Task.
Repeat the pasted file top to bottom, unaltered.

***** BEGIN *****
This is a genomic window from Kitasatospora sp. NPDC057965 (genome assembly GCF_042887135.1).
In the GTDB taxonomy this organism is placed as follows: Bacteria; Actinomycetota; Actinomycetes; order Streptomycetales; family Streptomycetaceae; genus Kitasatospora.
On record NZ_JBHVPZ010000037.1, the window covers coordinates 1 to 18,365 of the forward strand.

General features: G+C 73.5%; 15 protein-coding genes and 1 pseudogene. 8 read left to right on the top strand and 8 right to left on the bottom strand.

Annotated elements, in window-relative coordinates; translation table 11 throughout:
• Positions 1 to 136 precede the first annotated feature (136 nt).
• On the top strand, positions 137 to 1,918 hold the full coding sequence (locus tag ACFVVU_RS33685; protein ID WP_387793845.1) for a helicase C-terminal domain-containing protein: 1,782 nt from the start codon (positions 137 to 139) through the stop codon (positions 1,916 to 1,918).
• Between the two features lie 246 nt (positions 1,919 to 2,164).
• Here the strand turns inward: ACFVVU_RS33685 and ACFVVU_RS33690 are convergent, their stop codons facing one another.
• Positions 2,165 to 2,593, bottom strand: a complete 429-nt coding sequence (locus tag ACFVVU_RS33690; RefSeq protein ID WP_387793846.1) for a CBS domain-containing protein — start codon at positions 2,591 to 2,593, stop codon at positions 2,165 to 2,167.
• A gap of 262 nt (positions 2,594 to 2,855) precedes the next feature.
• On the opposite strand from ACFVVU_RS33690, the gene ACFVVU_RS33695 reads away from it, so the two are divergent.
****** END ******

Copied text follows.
This is a genomic window from Kitasatospora sp. NPDC057965 (genome assembly GCF_042887135.1).
In the GTDB taxonomy this organism is placed as follows: Bacteria; Actinomycetota; Actinomycetes; order Streptomycetales; family Streptomycetaceae; genus Kitasatospora.
On record NZ_JBHVPZ010000037.1, the window covers coordinates 1 to 18,365 of the forward strand.

General features: G+C 73.5%; 15 protein-coding genes and 1 pseudogene. 8 read left to right on the top strand and 8 right to left on the bottom strand.

Annotated elements, in window-relative coordinates; translation table 11 throughout:
• Positions 1 to 136 precede the first annotated feature (136 nt).
• On the top strand, positions 137 to 1,918 hold the full coding sequence (locus tag ACFVVU_RS33685; protein ID WP_387793845.1) for a helicase C-terminal domain-containing protein: 1,782 nt from the start codon (positions 137 to 139) through the stop codon (positions 1,916 to 1,918).
• Between the two features lie 246 nt (positions 1,919 to 2,164).
• Here the strand turns inward: ACFVVU_RS33685 and ACFVVU_RS33690 are convergent, their stop codons facing one another.
• Positions 2,165 to 2,593, bottom strand: a complete 429-nt coding sequence (locus tag ACFVVU_RS33690; RefSeq protein ID WP_387793846.1) for a CBS domain-containing protein — start codon at positions 2,591 to 2,593, stop codon at positions 2,165 to 2,167.
• A gap of 262 nt (positions 2,594 to 2,855) precedes the next feature.
• On the opposite strand from ACFVVU_RS33690, the gene ACFVVU_RS33695 reads away from it, so the two are divergent.